I did go to the Dallas stop on the Zinfandel Advocate & Producers tour, and found several wines worth trying. Plus, my chat with Ravenswood ?s Joel Peterson, which will go up next week as a podcast, helped. And his Sonoma County zinfandel isn ?t bad, either.

The ZAP wines included:

? Ridge ?s product line. Don ?t know how I could overlook that, since I think Ridge is, dollar for dollar, the best winery in the U.S. The Lytton Springs (about $35) remains one of my all-time favorites (though the current vintage could sit for another year).

? Pedroncelli Mother Clone 2007 ($12): An old-style zinfandel that isn ?t old-fashioned ? affordable, moderate alcohol, and jammy, brambly fruit.

? Ironstone Old Vine Zinfandel 2008 ($11): I was quite surprised by the quality of this wine, which you might be able to find for as little as $10. This is what inexpensive, value-oriented zinfandel used to taste like, peppery and with decent fruit.

Wine of the week: Ravenswood Sonoma County Old Vine Zinfandel 2006

imageThose of you who remember my post last month lamenting the current state of zinfandel will be surprised to see this particular wine of the week. But the Wine Curmudgeon is more than willing to admit when I make a mistake. And this Ravenswood Sonoma County (about $15) is worth drinking.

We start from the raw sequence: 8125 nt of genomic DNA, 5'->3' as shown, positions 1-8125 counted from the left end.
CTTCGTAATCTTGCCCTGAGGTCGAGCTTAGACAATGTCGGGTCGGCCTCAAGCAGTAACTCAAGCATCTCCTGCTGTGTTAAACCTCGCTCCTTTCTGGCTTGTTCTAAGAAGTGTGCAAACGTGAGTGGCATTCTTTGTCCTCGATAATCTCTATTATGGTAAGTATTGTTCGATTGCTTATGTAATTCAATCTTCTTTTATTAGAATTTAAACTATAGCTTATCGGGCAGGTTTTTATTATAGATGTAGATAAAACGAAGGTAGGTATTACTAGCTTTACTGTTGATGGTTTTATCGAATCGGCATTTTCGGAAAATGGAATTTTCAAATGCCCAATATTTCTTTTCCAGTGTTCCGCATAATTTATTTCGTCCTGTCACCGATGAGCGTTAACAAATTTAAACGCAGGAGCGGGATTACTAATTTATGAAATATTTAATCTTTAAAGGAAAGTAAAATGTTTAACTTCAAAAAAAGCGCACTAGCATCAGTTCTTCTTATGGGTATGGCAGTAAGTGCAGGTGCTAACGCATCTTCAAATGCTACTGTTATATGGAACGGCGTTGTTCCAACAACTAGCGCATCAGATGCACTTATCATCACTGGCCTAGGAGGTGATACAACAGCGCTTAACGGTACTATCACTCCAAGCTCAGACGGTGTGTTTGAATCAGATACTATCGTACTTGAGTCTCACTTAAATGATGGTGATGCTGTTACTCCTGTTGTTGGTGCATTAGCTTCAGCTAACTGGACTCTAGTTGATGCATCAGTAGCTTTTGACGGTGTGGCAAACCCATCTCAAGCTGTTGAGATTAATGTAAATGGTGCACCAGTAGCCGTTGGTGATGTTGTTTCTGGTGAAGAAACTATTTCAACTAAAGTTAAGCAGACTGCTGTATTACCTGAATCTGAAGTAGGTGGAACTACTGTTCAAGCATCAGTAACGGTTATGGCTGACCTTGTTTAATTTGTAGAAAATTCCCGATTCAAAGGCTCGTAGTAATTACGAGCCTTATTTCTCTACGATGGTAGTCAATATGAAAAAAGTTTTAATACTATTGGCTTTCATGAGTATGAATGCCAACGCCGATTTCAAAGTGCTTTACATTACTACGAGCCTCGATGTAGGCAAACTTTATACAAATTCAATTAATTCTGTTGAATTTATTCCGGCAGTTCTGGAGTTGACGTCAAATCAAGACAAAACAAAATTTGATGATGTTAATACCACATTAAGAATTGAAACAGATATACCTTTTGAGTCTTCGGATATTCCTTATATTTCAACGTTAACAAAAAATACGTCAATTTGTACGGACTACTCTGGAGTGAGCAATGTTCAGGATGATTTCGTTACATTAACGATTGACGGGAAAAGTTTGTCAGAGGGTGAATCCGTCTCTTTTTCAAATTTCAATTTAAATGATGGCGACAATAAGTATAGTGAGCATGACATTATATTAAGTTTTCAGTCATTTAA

Joel Peterson, who runs the winery today for Constellation Brands, started  Ravenswood as a zinfandel house more than 30 years ago. And he still remembers how to do it in the classic style ? moderate alcohol with jammy, berry fruit. Is it old-fashioned in this day of high alcohol, over-ripe zinfandels, many of which taste more like port than table wine? You bet, and that ?s a good thing. Serve this zingy red wine (not to be confused with sweetish white zinfandels or Ravenswood ?s basic $10 wine) with barbecue ? brisket, sausage and all of the trimmings.

I’m going to write more about zinfandel in the next week or so, after pondering my April post and tasting some more of the wine, and I have a podcast with Peterson that will go up next week.